You see, we don’t really need these things– we want them. We think that everything that our parents worked many years for we need to have today– right now. We believe that somehow we’re not giving our children the best if they don’t have lessons and games for just about everything.
From the cradle to when they leave the house (and sometimes after) we have begun to feel that we have to provide for them– and we teach our children that they can truly have anything they want– and then we wonder why they are spoiled, or why they have trouble managing finances. Sacrifice, saving, living within your means– these are all things that we no longer teach.
You’re not a true woman unless you’re an Alpha Mom.
In Britain, Lauren Booth talks about the growing backlash against Alpha Women. What is an Alpha Woman?
Held up as an aspirational role model for the rest of us, she never has a hair out of place and can be spotted tapping urgently into her Blackberry on the school run.
This sort of woman treats parenthood as a project to be managed down to the last second.
Fiercely organised, she’s likely to be highpowered and well-educated. Aren’t you feeling inferior already?
But there’s more to an Alpha mum than that.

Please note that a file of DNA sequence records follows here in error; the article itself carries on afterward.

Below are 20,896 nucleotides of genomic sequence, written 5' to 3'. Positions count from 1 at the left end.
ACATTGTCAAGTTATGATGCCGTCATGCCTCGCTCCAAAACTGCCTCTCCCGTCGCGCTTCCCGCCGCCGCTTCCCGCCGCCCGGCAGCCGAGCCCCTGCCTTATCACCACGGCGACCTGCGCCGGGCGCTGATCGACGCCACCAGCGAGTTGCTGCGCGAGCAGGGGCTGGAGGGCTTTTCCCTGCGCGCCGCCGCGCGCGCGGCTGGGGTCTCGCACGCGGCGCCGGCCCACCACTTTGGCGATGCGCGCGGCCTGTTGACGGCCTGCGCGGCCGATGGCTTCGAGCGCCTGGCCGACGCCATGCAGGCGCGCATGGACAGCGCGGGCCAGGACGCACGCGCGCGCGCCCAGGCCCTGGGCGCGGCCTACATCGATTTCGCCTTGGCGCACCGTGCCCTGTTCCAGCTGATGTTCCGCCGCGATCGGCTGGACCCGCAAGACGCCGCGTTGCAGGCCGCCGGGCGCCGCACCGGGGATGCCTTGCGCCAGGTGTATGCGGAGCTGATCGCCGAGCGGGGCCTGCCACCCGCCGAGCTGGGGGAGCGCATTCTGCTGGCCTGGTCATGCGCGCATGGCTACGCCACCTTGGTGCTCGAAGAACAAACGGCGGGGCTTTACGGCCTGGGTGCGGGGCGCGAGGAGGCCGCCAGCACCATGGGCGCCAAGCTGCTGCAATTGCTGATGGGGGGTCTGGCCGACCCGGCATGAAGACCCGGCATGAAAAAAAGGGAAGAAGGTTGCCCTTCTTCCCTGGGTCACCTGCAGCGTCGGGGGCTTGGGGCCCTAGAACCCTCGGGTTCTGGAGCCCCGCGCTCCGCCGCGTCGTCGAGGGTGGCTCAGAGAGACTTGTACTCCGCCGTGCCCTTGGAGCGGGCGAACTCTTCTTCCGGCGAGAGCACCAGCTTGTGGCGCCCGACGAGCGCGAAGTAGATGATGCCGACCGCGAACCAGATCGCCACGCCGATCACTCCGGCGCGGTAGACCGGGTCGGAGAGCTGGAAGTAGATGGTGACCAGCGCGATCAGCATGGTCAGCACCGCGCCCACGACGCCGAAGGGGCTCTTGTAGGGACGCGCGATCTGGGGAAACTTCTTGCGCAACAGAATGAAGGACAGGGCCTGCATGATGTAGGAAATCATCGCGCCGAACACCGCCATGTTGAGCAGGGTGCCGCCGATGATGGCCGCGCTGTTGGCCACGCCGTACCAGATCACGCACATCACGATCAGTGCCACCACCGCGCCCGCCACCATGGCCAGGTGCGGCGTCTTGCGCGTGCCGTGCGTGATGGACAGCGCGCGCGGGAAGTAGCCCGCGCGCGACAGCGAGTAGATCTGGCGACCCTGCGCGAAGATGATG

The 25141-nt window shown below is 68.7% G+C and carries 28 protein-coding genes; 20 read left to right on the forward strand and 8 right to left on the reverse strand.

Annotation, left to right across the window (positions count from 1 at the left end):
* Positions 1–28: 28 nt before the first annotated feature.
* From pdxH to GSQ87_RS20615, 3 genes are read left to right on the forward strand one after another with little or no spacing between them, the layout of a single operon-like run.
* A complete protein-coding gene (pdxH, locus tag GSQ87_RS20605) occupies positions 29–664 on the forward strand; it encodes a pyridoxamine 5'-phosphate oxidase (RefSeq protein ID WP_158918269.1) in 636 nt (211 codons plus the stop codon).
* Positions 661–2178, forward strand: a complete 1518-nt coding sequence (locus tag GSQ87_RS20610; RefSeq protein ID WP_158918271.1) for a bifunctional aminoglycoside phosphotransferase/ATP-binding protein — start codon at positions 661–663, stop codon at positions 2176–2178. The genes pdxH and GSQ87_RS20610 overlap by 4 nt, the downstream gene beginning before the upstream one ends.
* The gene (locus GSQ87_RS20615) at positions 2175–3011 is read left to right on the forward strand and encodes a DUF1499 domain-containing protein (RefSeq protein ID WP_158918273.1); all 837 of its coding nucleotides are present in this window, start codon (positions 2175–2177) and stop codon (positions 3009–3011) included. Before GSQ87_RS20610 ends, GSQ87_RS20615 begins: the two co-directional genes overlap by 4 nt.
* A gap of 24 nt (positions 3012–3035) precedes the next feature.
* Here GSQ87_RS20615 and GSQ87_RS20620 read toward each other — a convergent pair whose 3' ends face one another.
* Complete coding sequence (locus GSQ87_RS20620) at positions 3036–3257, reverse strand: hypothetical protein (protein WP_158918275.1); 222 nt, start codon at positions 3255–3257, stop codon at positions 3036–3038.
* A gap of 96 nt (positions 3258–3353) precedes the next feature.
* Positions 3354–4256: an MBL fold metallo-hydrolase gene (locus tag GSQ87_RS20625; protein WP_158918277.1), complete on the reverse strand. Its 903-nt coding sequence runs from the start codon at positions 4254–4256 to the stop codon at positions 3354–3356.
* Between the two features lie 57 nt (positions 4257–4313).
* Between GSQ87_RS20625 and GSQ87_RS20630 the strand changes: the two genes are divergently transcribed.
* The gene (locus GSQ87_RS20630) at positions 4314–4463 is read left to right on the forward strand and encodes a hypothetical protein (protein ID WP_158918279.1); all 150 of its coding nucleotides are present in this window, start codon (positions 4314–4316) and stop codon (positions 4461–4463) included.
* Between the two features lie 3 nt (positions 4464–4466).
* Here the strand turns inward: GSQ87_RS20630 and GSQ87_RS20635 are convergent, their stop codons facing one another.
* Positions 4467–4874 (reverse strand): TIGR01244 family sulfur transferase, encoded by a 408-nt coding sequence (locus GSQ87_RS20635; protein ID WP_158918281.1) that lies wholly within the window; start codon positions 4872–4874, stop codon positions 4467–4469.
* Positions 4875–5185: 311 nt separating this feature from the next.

She treats her home life as an extension of her corporate one: family time is merely another slot in the bulging diary.
Her children are seamlessly ferried between extra curricular activities with little to no time to spare for relaxation or, God forbid, just thinking.
Doing nothing is not an option for these youngsters.
For too long this pernicious style of over-parenting has been held up as a barometer of maternal success.
And I’m sure we all know these kinds of mothers– that seem to have their kids involved in everything. But what does this teach the children? That they have to have an organized activity in order to have a good time? That someone will always be there to schedule what they will do? These moms would have their children believe that they are nothing more than commodities to managed. Those of you that work probably know the blessing of a boss that lets you be creative and explore– but what if you did not have that chance? What if everything you did was always told to you by someone else? Where would you find the creativity?
You wonder why children are different today that they were in previous generations? Look at how this generation is being raised! They are either programmed to “not waste a minute” or they’re given no parental oversight at all. They are left to their own devices, or their choices are eliminated. Both of these are recipes for destruction.
Pity the Alpha mums, because there’s a serious question these women need to ask themselves.
Are those extra hours at work really essential to pay for the preprep school fees, tutors or all those extra curricular classes?
Is it really necessary to spend time meticulously planning the family’s diary a month in advance so not a moment is wasted?
Shouldn’t the Alpha mums admit that the life they have constructed is not for the children’s sake at all.
Isn’t it all really done because they actually rather dislike spending time with their family?